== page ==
One of the most devices introduced to cars in the past decade is the tire pressure sensor because of how it is capable of giving us a good idea of the air pressure in our tires by simply looking at the monitoring system on our dashboard.
Even though the sensors (with “Direct TPMS” systems) are located on the wheels of the tires, is it actually possible for the tire pressure monitoring system (TPMS) to display the wrong tire on the dashboard when showing the tire pressure in each tire?
Can tire pressure sensor be incorrect?
It is possible for the TPMS to read the wrong tire but this can only happen if your mechanic has rotated your tires without relearning the TPMS. As such, if your tires were never rotated and were never removed, then it would be close to impossible for the TPMS to read the wrong tire.
When you have your tires rotated or changed, it is important to reset or to relearn the TPMS because the TPMS would be programmed to the tire setup before the tires were rotated or changed.
As such, the TPMS would still be thinking that the tires are still in their previous positions even though you already rotated the tires to another position.
This is where it is important for you to make sure that your mechanic actually relearned the TPMS.
Can a tire sensor be wrong?
When it comes to today’s auto tech, one of the systems that have been very useful for most drivers today is the tire pressure monitoring system or TPMS, which serves as a way for your car to detect the changes in the tire pressure of your cars in a way that is close to accurate.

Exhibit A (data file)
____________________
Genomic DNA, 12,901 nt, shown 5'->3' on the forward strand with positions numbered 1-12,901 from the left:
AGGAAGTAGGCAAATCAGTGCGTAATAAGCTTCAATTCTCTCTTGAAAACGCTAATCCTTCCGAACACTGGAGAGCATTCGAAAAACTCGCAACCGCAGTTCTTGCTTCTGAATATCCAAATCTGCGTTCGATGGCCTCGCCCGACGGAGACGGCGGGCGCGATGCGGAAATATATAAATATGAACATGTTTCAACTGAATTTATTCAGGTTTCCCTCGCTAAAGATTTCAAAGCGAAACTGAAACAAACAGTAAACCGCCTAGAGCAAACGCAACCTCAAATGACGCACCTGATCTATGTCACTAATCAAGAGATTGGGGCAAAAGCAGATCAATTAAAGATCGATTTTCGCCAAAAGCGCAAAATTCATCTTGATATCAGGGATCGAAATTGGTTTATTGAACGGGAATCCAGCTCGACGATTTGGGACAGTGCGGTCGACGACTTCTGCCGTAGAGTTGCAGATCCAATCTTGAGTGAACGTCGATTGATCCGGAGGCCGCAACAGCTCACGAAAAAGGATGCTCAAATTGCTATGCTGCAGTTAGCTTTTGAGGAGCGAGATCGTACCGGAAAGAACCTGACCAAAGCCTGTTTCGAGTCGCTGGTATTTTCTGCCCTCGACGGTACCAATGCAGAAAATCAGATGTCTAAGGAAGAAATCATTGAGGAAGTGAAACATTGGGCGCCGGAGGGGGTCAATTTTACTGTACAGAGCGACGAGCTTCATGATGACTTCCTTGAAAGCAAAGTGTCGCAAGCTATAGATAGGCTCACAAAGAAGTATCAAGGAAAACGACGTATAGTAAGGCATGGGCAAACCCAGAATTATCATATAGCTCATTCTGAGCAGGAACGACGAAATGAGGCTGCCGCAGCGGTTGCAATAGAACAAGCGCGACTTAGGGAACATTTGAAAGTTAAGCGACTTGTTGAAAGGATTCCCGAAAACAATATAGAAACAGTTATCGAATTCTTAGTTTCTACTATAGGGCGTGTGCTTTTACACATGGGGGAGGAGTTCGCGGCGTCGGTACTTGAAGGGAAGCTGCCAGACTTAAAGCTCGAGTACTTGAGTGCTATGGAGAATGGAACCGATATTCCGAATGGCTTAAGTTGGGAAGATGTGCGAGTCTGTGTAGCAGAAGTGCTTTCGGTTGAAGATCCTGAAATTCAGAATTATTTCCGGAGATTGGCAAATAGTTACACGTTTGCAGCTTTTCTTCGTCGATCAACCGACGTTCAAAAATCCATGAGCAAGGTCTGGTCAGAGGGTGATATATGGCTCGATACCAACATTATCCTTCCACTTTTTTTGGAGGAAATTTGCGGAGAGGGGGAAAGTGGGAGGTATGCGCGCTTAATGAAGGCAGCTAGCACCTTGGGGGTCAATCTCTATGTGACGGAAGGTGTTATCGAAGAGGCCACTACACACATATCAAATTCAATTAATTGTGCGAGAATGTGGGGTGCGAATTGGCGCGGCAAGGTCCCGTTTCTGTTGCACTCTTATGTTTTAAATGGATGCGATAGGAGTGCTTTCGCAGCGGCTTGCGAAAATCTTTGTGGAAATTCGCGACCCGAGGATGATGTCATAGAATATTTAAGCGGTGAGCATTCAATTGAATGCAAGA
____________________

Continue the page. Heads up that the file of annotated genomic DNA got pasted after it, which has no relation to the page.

And when it comes to accuracy, the “Direct TPMS” is the most accurate.
What makes the Direct TPMS accurate is that each wheel has a sensor that is capable of detecting changes in the air pressure of the tires.
That means that the sensors themselves are in direct contact with the tires and are capable of knowing how much air pressure the tires have.
From there, the sensors will transmit the readings to the TPMS, which should have a monitoring system on your dashboard.
The driver would then look at the monitoring system on the dashboard to tell whether or not the tires still have enough air in them.
But the TPMS would also notify the driver when one or more of the tires are reaching low levels of air pressure.
That said, when it comes to the sensors, you might be wondering if they could actually make mistakes.
After all, most devices are still prone to malfunctioning in one way or another. So, can a tire sensor actually be wrong in the sense that it says that the air pressure in one tire is low even though it still is within normal levels?
Yes, tire pressure sensors can still be wrong from time to time especially when they are already worn out or have become faulty due to wear and tear. And even when they are not worn out or faulty, they can still end up making mistakes from time to time.
That’s why, in relation to your tire pressure, it is better to rely more on a tire pressure gauge because it is more accurate than the sensors.